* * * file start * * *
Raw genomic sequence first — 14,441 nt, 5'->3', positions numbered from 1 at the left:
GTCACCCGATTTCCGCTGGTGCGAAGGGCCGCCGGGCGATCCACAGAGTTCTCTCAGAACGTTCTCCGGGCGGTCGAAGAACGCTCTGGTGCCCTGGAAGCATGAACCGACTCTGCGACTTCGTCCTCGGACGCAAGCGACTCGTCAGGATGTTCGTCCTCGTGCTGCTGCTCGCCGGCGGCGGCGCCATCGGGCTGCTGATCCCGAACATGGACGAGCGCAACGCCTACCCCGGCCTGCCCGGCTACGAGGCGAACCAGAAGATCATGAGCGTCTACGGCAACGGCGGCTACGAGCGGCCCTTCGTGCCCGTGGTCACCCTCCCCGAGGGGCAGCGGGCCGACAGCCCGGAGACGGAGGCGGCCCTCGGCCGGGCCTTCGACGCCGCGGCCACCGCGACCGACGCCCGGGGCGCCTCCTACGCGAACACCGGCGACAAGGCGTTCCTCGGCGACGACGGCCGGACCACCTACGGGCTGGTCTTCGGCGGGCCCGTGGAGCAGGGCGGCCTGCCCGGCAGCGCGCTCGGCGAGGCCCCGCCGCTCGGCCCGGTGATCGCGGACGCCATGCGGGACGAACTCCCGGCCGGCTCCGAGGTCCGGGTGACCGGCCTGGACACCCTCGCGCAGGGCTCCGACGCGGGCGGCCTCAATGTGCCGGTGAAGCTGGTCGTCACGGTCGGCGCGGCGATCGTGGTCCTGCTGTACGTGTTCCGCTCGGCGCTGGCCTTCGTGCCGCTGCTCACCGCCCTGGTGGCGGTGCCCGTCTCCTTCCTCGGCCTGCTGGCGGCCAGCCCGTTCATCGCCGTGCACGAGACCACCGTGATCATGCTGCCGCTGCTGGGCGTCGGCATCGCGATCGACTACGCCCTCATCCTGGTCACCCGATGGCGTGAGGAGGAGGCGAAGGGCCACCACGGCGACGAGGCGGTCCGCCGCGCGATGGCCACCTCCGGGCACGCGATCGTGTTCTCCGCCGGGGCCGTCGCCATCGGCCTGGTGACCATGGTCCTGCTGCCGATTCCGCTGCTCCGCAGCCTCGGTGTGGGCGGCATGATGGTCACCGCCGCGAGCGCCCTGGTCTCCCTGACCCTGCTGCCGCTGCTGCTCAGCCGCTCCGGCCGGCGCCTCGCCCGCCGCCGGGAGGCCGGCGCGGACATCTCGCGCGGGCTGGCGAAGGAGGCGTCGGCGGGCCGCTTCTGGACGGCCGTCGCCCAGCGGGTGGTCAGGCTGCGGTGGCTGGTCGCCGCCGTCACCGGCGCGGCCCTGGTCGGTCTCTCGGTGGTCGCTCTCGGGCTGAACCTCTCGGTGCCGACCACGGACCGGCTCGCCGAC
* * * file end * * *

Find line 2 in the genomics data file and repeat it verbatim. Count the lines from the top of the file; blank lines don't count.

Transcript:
GTCACCCGATTTCCGCTGGTGCGAAGGGCCGCCGGGCGATCCACAGAGTTCTCTCAGAACGTTCTCCGGGCGGTCGAAGAACGCTCTGGTGCCCTGGAAGCATGAACCGACTCTGCGACTTCGTCCTCGGACGCAAGCGACTCGTCAGGATGTTCGTCCTCGTGCTGCTGCTCGCCGGCGGCGGCGCCATCGGGCTGCTGATCCCGAACATGGACGAGCGCAACGCCTACCCCGGCCTGCCCGGCTACGAGGCGAACCAGAAGATCATGAGCGTCTACGGCAACGGCGGCTACGAGCGGCCCTTCGTGCCCGTGGTCACCCTCCCCGAGGGGCAGCGGGCCGACAGCCCGGAGACGGAGGCGGCCCTCGGCCGGGCCTTCGACGCCGCGGCCACCGCGACCGACGCCCGGGGCGCCTCCTACGCGAACACCGGCGACAAGGCGTTCCTCGGCGACGACGGCCGGACCACCTACGGGCTGGTCTTCGGCGGGCCCGTGGAGCAGGGCGGCCTGCCCGGCAGCGCGCTCGGCGAGGCCCCGCCGCTCGGCCCGGTGATCGCGGACGCCATGCGGGACGAACTCCCGGCCGGCTCCGAGGTCCGGGTGACCGGCCTGGACACCCTCGCGCAGGGCTCCGACGCGGGCGGCCTCAATGTGCCGGTGAAGCTGGTCGTCACGGTCGGCGCGGCGATCGTGGTCCTGCTGTACGTGTTCCGCTCGGCGCTGGCCTTCGTGCCGCTGCTCACCGCCCTGGTGGCGGTGCCCGTCTCCTTCCTCGGCCTGCTGGCGGCCAGCCCGTTCATCGCCGTGCACGAGACCACCGTGATCATGCTGCCGCTGCTGGGCGTCGGCATCGCGATCGACTACGCCCTCATCCTGGTCACCCGATGGCGTGAGGAGGAGGCGAAGGGCCACCACGGCGACGAGGCGGTCCGCCGCGCGATGGCCACCTCCGGGCACGCGATCGTGTTCTCCGCCGGGGCCGTCGCCATCGGCCTGGTGACCATGGTCCTGCTGCCGATTCCGCTGCTCCGCAGCCTCGGTGTGGGCGGCATGATGGTCACCGCCGCGAGCGCCCTGGTCTCCCTGACCCTGCTGCCGCTGCTGCTCAGCCGCTCCGGCCGGCGCCTCGCCCGCCGCCGGGAGGCCGGCGCGGACATCTCGCGCGGGCTGGCGAAGGAGGCGTCGGCGGGCCGCTTCTGGACGGCCGTCGCCCAGCGGGTGGTCAGGCTGCGGTGGCTGGTCGCCGCCGTCACCGGCGCGGCCCTGGTCGGTCTCTCGGTGGTCGCTCTCGGGCTGAACCTCTCGGTGCCGACCACGGACCGGCTCGCCGAC